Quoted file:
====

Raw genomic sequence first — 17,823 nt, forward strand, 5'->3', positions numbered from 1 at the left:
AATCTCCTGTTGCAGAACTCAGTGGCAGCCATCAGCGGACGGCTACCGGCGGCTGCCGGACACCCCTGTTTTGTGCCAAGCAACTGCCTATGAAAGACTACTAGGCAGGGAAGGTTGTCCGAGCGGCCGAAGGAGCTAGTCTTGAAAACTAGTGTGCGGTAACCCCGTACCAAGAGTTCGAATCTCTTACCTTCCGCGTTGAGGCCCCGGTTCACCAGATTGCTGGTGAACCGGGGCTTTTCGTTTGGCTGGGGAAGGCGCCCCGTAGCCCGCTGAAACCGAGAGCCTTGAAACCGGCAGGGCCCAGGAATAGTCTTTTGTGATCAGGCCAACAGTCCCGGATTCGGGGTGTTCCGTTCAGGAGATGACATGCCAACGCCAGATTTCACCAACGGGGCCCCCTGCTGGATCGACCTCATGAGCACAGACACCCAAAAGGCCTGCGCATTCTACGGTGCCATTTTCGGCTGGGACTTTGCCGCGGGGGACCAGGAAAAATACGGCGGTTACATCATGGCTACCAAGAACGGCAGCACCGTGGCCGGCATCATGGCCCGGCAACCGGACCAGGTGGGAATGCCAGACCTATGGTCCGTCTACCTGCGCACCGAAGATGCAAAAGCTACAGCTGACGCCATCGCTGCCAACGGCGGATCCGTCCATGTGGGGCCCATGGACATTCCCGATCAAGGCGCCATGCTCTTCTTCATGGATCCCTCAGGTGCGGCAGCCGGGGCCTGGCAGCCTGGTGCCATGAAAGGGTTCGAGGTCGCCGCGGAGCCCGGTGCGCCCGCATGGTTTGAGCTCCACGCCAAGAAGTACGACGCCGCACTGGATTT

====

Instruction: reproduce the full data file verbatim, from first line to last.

Raw genomic sequence first — 17,823 nt, forward strand, 5'->3', positions numbered from 1 at the left:
AATCTCCTGTTGCAGAACTCAGTGGCAGCCATCAGCGGACGGCTACCGGCGGCTGCCGGACACCCCTGTTTTGTGCCAAGCAACTGCCTATGAAAGACTACTAGGCAGGGAAGGTTGTCCGAGCGGCCGAAGGAGCTAGTCTTGAAAACTAGTGTGCGGTAACCCCGTACCAAGAGTTCGAATCTCTTACCTTCCGCGTTGAGGCCCCGGTTCACCAGATTGCTGGTGAACCGGGGCTTTTCGTTTGGCTGGGGAAGGCGCCCCGTAGCCCGCTGAAACCGAGAGCCTTGAAACCGGCAGGGCCCAGGAATAGTCTTTTGTGATCAGGCCAACAGTCCCGGATTCGGGGTGTTCCGTTCAGGAGATGACATGCCAACGCCAGATTTCACCAACGGGGCCCCCTGCTGGATCGACCTCATGAGCACAGACACCCAAAAGGCCTGCGCATTCTACGGTGCCATTTTCGGCTGGGACTTTGCCGCGGGGGACCAGGAAAAATACGGCGGTTACATCATGGCTACCAAGAACGGCAGCACCGTGGCCGGCATCATGGCCCGGCAACCGGACCAGGTGGGAATGCCAGACCTATGGTCCGTCTACCTGCGCACCGAAGATGCAAAAGCTACAGCTGACGCCATCGCTGCCAACGGCGGATCCGTCCATGTGGGGCCCATGGACATTCCCGATCAAGGCGCCATGCTCTTCTTCATGGATCCCTCAGGTGCGGCAGCCGGGGCCTGGCAGCCTGGTGCCATGAAAGGGTTCGAGGTCGCCGCGGAGCCCGGTGCGCCCGCATGGTTTGAGCTCCACGCCAAGAAGTACGACGCCGCACTGGATTT